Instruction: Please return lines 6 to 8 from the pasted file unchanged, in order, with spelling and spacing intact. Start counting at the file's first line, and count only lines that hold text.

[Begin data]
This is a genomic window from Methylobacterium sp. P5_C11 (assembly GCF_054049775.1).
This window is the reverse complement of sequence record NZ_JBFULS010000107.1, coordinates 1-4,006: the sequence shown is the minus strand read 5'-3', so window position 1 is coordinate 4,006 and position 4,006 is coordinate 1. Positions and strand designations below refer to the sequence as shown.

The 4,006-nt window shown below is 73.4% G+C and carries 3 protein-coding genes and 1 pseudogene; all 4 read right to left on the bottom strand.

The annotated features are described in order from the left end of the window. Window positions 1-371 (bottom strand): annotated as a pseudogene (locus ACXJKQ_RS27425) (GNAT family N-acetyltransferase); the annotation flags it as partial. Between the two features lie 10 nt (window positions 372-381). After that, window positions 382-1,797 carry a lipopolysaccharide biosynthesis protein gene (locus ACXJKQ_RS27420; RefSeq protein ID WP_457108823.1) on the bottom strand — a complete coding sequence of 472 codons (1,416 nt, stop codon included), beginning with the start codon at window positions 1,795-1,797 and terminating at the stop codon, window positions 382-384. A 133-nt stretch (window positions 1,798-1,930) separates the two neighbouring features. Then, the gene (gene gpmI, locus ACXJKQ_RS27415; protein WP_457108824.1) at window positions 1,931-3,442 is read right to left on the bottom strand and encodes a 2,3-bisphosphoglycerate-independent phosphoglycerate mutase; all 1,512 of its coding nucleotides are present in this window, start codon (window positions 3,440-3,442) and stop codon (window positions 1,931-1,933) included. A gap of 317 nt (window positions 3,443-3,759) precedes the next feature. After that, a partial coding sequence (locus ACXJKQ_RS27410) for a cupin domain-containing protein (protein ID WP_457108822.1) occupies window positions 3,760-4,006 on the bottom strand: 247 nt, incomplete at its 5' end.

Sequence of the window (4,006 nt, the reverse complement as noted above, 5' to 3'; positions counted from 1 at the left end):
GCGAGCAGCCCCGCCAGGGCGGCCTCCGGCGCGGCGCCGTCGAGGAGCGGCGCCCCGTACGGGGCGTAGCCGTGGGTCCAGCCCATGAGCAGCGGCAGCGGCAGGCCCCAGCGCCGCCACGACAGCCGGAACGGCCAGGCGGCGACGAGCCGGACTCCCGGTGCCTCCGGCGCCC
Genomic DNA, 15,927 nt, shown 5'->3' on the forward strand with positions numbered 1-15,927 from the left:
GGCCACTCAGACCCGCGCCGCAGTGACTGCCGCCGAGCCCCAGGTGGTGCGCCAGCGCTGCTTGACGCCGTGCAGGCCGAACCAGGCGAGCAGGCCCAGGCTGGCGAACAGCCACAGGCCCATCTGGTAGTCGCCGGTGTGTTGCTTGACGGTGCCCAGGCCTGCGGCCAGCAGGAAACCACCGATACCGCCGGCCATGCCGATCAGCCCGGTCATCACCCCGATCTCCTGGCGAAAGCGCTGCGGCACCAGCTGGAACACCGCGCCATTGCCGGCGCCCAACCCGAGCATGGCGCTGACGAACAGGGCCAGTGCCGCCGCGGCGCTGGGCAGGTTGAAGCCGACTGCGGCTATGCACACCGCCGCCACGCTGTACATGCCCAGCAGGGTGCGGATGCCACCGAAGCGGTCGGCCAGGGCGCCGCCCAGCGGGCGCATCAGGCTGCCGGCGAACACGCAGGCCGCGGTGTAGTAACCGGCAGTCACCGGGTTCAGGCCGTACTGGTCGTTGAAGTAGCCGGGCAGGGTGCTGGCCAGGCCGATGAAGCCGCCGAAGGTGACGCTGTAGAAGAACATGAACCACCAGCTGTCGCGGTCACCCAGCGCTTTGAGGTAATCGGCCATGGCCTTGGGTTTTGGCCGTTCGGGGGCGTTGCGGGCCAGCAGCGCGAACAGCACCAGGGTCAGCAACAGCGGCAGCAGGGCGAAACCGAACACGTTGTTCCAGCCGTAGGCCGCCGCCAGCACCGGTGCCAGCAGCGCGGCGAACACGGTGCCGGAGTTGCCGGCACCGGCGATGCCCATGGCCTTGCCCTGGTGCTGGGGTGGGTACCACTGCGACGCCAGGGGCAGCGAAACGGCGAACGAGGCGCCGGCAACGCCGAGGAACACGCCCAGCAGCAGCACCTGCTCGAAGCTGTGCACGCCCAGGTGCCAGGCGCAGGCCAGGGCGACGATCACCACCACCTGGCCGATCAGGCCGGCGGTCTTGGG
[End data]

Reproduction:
GCGAGCAGCCCCGCCAGGGCGGCCTCCGGCGCGGCGCCGTCGAGGAGCGGCGCCCCGTACGGGGCGTAGCCGTGGGTCCAGCCCATGAGCAGCGGCAGCGGCAGGCCCCAGCGCCGCCACGACAGCCGGAACGGCCAGGCGGCGACGAGCCGGACTCCCGGTGCCTCCGGCGCCC
Genomic DNA, 15,927 nt, shown 5'->3' on the forward strand with positions numbered 1-15,927 from the left:
GGCCACTCAGACCCGCGCCGCAGTGACTGCCGCCGAGCCCCAGGTGGTGCGCCAGCGCTGCTTGACGCCGTGCAGGCCGAACCAGGCGAGCAGGCCCAGGCTGGCGAACAGCCACAGGCCCATCTGGTAGTCGCCGGTGTGTTGCTTGACGGTGCCCAGGCCTGCGGCCAGCAGGAAACCACCGATACCGCCGGCCATGCCGATCAGCCCGGTCATCACCCCGATCTCCTGGCGAAAGCGCTGCGGCACCAGCTGGAACACCGCGCCATTGCCGGCGCCCAACCCGAGCATGGCGCTGACGAACAGGGCCAGTGCCGCCGCGGCGCTGGGCAGGTTGAAGCCGACTGCGGCTATGCACACCGCCGCCACGCTGTACATGCCCAGCAGGGTGCGGATGCCACCGAAGCGGTCGGCCAGGGCGCCGCCCAGCGGGCGCATCAGGCTGCCGGCGAACACGCAGGCCGCGGTGTAGTAACCGGCAGTCACCGGGTTCAGGCCGTACTGGTCGTTGAAGTAGCCGGGCAGGGTGCTGGCCAGGCCGATGAAGCCGCCGAAGGTGACGCTGTAGAAGAACATGAACCACCAGCTGTCGCGGTCACCCAGCGCTTTGAGGTAATCGGCCATGGCCTTGGGTTTTGGCCGTTCGGGGGCGTTGCGGGCCAGCAGCGCGAACAGCACCAGGGTCAGCAACAGCGGCAGCAGGGCGAAACCGAACACGTTGTTCCAGCCGTAGGCCGCCGCCAGCACCGGTGCCAGCAGCGCGGCGAACACGGTGCCGGAGTTGCCGGCACCGGCGATGCCCATGGCCTTGCCCTGGTGCTGGGGTGGGTACCACTGCGACGCCAGGGGCAGCGAAACGGCGAACGAGGCGCCGGCAACGCCGAGGAACACGCCCAGCAGCAGCACCTGCTCGAAGCTGTGCACGCCCAGGTGCCAGGCGCAGGCCAGGGCGACGATCACCACCACCTGGCCGATCAGGCCGGCGGTCTTGGG